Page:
Seven Thousand Ways to Listen

Summary Written by Carol-Ann Hamilton
"We add to our suffering when life changes and we still behave as if it hadn’t."

- Seven Thousand Ways to Listen, page 7

The Big Idea

Deep Listening

"Deep listening is more than hearing with our ears, but taking in what is revealed in any given moment with our body, our being, our heart."- Susan McHenry, Seven Thousands Ways to Listen, page 83

Did you know there are seven thousand living languages on Earth? When Nepo learned this information from a Nigerian linguist friend, it stood to reason there must then be at least seven thousand ways to listen.

Hearing is distinct from listening. The former occurs physically when a signal is generated in the ear that gathers discrete pieces of information from all the senses and sends the aggregate to the brain. The latter is an innate process that integrates an array of sensations we encounter through different ways of knowing (sight, smell, touch, taste and sound).

To practice deep listening, we’re urged to learn how to keep emptying and opening. Such expansion is a personal pilgrimage that takes time plus a willingness to circle back. Ironically, the author came to the awareness that there exists a different way of being (and interacting with the world) as his own hearing was breaking down.

Insight #1

Journal Questions

"Can you hold the door of your tent open to the firmament?"- Lao Tzu, Seven Thousand Ways to Listen, page 22

To encourage us to listen to the part of us that life is trying to wake, we’re offered Reflective Pauses throughout. These taking-stock points are an invitation to close our eyes, inhale and exhale, and literally breathe in the core messages conveyed.

These “meditations” are followed by journal questions. Here are some especially provocative examples of inquiries to which we can scribe our responses:

  • Describe a learning you were born with and how you came to discover this. Where does this learning live in you now?
  • Describe a moment in which you briefly lost your way and what this did to you. What if anything was disturbing about this? What if anything was beneficial or growth-enhancing?
  • Is there a feeling you’re currently avoiding or running away from? Why? What would happen if you let that feeling touch you?
  • Trace your own history and evolution as a listener. Describe three key experiences that have shaped what listening has meant to you. What have you heard along the way that has opened you to life and your place in it?
  • Which part of you – deep listener, speaker or questioner – is the most experienced? Which needs more of your attention? If each is a teacher, what has each taught you?

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Insight #2

Table Questions

"A mind that is stretched by a new experience can never go back to its old dimensions."- Oliver Wendell Holmes, Seven Thousand Ways to Listen, page 120

These questions are intended to be asked over dinner or coffee with friends and loved ones. The suggestion is to try listening to everyone’s response before discussing.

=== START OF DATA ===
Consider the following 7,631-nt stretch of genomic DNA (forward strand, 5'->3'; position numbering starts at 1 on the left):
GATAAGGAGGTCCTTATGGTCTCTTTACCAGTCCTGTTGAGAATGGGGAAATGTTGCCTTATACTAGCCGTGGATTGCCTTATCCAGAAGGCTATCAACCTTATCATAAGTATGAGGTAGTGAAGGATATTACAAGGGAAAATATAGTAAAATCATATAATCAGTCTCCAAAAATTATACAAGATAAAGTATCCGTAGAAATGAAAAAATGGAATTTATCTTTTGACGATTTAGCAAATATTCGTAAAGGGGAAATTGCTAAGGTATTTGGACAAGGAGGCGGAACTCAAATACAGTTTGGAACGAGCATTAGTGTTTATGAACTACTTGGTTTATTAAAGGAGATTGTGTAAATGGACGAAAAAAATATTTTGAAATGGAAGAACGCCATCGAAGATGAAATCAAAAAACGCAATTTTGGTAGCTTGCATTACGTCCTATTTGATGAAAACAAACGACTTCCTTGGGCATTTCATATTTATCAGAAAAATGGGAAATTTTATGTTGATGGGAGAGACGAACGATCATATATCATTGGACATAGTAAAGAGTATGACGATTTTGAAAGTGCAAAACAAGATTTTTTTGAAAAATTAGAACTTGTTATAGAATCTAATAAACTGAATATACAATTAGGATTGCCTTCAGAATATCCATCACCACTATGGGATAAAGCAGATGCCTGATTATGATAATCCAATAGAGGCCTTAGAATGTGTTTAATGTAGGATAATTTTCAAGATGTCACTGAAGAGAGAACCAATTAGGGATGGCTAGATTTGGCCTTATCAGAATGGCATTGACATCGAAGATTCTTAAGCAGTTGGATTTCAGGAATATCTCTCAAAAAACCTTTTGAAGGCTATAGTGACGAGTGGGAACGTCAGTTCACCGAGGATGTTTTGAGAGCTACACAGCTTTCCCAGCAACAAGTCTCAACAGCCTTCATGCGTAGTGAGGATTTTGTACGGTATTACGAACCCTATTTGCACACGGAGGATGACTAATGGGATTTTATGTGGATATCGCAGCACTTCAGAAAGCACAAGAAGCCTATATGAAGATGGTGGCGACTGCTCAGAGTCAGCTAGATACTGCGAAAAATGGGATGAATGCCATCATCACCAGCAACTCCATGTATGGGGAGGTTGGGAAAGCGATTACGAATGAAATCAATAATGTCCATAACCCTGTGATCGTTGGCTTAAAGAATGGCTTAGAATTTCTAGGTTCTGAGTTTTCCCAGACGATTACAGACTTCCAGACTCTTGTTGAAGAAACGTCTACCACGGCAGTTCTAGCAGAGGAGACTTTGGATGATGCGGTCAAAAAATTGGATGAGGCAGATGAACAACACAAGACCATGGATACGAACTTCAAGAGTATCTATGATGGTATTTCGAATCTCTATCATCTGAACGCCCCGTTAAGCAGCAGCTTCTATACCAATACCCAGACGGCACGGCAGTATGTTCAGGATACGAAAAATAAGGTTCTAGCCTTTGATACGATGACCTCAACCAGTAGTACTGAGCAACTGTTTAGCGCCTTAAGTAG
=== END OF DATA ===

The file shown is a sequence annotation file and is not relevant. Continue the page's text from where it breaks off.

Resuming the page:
Here is a series of meaningful conversation starters:

  • Consider how experience has excavated a depth in you. What has been opened in you?
  • Tell the story of a time when you were slow to listen to a change that was unfolding in your life. In retrospect, what were the signs you were given that change was happening? How did not listening impact you?
  • Tell the story of a moment when giving and receiving seemed indistinguishable. What did this moment teach you?
  • Discuss a situation you lived through in which the truth involved more than just your point of view. How do you now understand what happened?
  • In the next week, stop and listen without expectation to another person. This includes their actual words, below their words, the space that surrounds them and the presence you feel once they leave. Can you listen to the silence beneath their presence?

Typically, we filter what we hear through what we believe. This tendency limits what we take in to only that which is familiar. According to Mark Nepo, much of our trouble comes from the rigidity of obsolete definitions of ourselves and the world. As with hardening of the arteries, stale thinking becomes a silent killer.

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Mark Nepo

Mark Nepo is a poet and philosopher who has taught in the fields of poetry, health, and spirituality for forty years. A New York Times #1 bestselling author, he has published fourteen books and recorded eight audio projects. Mark has appeared with Oprah Winfrey on her Super Soul Sunday program on OWN TV, and has also been interviewed by Robin Roberts on Good Morning America. His work has been translated into more than twenty languages. Mark keynotes regularly for conferences and corporations, works with healing and medical communities, including chaplains and therapists, speaks and offers workshops for colleges and universities, and leads spiritual retreats.

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